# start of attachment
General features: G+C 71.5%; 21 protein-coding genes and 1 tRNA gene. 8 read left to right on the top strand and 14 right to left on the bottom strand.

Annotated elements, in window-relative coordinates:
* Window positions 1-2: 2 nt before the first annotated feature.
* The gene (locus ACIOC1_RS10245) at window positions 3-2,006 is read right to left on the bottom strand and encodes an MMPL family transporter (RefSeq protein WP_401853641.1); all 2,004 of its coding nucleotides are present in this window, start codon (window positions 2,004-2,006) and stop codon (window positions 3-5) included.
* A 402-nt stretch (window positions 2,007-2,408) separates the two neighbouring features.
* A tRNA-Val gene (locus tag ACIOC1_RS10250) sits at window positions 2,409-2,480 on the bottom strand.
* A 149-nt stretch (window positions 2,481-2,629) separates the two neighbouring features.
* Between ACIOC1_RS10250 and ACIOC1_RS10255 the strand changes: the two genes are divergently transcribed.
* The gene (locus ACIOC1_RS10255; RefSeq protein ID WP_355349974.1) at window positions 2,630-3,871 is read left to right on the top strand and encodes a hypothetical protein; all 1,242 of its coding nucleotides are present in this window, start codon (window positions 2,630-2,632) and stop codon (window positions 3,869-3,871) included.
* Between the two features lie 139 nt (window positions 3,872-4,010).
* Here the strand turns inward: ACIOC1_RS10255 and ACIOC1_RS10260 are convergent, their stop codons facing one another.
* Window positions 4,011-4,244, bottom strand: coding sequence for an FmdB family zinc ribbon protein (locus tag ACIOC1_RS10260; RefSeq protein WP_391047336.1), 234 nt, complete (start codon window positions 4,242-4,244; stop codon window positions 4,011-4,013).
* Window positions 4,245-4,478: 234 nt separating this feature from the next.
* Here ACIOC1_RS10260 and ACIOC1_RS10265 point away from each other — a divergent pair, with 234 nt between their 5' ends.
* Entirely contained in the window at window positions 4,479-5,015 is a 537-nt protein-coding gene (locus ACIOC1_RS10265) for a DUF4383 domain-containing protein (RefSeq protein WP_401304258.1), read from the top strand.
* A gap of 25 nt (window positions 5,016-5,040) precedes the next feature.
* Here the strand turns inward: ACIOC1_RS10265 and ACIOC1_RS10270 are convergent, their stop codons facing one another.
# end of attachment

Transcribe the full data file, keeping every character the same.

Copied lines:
General features: G+C 71.5%; 21 protein-coding genes and 1 tRNA gene. 8 read left to right on the top strand and 14 right to left on the bottom strand.

Annotated elements, in window-relative coordinates:
* Window positions 1-2: 2 nt before the first annotated feature.
* The gene (locus ACIOC1_RS10245) at window positions 3-2,006 is read right to left on the bottom strand and encodes an MMPL family transporter (RefSeq protein WP_401853641.1); all 2,004 of its coding nucleotides are present in this window, start codon (window positions 2,004-2,006) and stop codon (window positions 3-5) included.
* A 402-nt stretch (window positions 2,007-2,408) separates the two neighbouring features.
* A tRNA-Val gene (locus tag ACIOC1_RS10250) sits at window positions 2,409-2,480 on the bottom strand.
* A 149-nt stretch (window positions 2,481-2,629) separates the two neighbouring features.
* Between ACIOC1_RS10250 and ACIOC1_RS10255 the strand changes: the two genes are divergently transcribed.
* The gene (locus ACIOC1_RS10255; RefSeq protein ID WP_355349974.1) at window positions 2,630-3,871 is read left to right on the top strand and encodes a hypothetical protein; all 1,242 of its coding nucleotides are present in this window, start codon (window positions 2,630-2,632) and stop codon (window positions 3,869-3,871) included.
* Between the two features lie 139 nt (window positions 3,872-4,010).
* Here the strand turns inward: ACIOC1_RS10255 and ACIOC1_RS10260 are convergent, their stop codons facing one another.
* Window positions 4,011-4,244, bottom strand: coding sequence for an FmdB family zinc ribbon protein (locus tag ACIOC1_RS10260; RefSeq protein WP_391047336.1), 234 nt, complete (start codon window positions 4,242-4,244; stop codon window positions 4,011-4,013).
* Window positions 4,245-4,478: 234 nt separating this feature from the next.
* Here ACIOC1_RS10260 and ACIOC1_RS10265 point away from each other — a divergent pair, with 234 nt between their 5' ends.
* Entirely contained in the window at window positions 4,479-5,015 is a 537-nt protein-coding gene (locus ACIOC1_RS10265) for a DUF4383 domain-containing protein (RefSeq protein WP_401304258.1), read from the top strand.
* A gap of 25 nt (window positions 5,016-5,040) precedes the next feature.
* Here the strand turns inward: ACIOC1_RS10265 and ACIOC1_RS10270 are convergent, their stop codons facing one another.